Archaeology Field Trip to Malta 2013
19-23 March 2013
This year, our Department of Archaeology field trip was to the Maltese Islands, in the sunny - if windy - centre of the Mediterranean Sea.
We began by visiting the National Museum of Archaeology in Valletta, with its outstanding collection of prehistoric Temple Period sculptures and a colourful new display of Bronze Age artefacts. Later, we explored many of the prehistoric sites where these objects had been found, including the tunnel-like cave of Għar Dalam, the best-preserved of Malta's unique megalithic temples (Tarxien, Ħaġar Qim, Mnajdra, and the Ġgantija), two fascinating underground burial complexes (the Xagħra Circle and the Hal Saflieni Hypogeum), not to mention countless 'cart-ruts' at a site known as 'Clapham Junction'.
But the Maltese Islands are also rich in historical archaeology. We admired some well-preserved Roman mosaics in the Domus Romana and Roman artefacts in the Gozo Museum of Archaeology, as well as the extensive late Roman St. Paul's catacombs. For seventeenth and eighteenth century Baroque art and architecture, we inspected the richly decorated Cathedral of St. John and Grandmaster's Palace in Valletta, the walled town of Mdina, and the Citadel of Victoria on Gozo. We also visited some less well-known historic places, including the monumental Addolorata cemetary, the cave-dwelling of Għar il Kbir, and the Ta' Kola windmill. We even made a brief detour to Strait Street in Valletta, the former seedy 'Gut' of Malta's capital city, where British navy men used to visit the now boarded-up bars, dance halls and brothels.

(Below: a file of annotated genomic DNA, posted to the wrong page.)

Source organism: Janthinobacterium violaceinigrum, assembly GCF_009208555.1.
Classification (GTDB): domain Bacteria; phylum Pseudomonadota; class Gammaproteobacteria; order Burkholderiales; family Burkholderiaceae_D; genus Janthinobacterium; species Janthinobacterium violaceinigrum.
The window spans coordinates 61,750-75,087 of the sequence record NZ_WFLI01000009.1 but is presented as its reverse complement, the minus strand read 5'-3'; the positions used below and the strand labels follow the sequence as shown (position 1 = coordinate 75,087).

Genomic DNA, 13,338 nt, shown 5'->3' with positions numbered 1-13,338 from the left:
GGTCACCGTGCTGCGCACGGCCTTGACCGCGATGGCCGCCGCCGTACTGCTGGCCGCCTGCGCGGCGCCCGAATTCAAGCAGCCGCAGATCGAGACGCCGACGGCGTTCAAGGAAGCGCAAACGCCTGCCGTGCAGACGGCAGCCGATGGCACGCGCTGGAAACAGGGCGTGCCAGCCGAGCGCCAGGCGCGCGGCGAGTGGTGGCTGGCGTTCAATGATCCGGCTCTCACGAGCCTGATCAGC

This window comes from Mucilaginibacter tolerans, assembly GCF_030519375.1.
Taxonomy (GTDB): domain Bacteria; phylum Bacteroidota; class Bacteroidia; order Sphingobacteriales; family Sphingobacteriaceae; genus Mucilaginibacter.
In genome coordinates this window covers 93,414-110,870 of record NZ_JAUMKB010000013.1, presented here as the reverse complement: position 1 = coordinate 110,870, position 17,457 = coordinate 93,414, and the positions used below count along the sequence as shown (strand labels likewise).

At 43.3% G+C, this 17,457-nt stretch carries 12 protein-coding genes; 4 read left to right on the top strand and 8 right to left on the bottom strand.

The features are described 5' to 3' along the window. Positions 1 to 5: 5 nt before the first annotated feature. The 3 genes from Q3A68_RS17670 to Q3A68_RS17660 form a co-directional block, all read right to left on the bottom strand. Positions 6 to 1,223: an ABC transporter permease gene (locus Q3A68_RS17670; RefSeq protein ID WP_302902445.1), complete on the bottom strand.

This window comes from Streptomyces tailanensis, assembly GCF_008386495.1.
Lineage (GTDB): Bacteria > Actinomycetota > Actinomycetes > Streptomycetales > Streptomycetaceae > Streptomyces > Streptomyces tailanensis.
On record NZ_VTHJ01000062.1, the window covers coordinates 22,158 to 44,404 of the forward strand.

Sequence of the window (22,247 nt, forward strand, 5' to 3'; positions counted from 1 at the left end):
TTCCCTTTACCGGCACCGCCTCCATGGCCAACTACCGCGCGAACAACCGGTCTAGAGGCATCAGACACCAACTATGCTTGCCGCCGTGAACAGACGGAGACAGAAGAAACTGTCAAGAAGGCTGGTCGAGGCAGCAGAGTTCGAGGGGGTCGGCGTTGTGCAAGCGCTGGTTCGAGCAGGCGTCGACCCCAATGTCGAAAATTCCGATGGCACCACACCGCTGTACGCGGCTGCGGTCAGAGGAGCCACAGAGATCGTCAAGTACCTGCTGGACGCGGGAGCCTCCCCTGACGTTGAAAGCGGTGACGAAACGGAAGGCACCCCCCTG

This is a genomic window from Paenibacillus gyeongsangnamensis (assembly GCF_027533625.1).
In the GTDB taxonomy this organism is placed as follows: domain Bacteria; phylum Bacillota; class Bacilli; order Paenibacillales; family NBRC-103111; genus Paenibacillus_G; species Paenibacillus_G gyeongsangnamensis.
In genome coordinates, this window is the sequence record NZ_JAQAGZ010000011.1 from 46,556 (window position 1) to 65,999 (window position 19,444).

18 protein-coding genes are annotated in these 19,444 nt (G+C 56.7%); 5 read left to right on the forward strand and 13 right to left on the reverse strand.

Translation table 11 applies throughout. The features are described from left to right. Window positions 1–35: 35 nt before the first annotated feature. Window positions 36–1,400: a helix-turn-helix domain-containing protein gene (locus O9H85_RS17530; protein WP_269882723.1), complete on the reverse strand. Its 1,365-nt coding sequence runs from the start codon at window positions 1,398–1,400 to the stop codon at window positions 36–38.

Throughout our trip, the sea was almost always in sight: right outside our hotel, on our boat trip to the island of Gozo, at the picturesque Marzaxlokk harbour, and - just before we left for the airport - at the appropriately named Golden Bay. A return trip is certainly on the cards.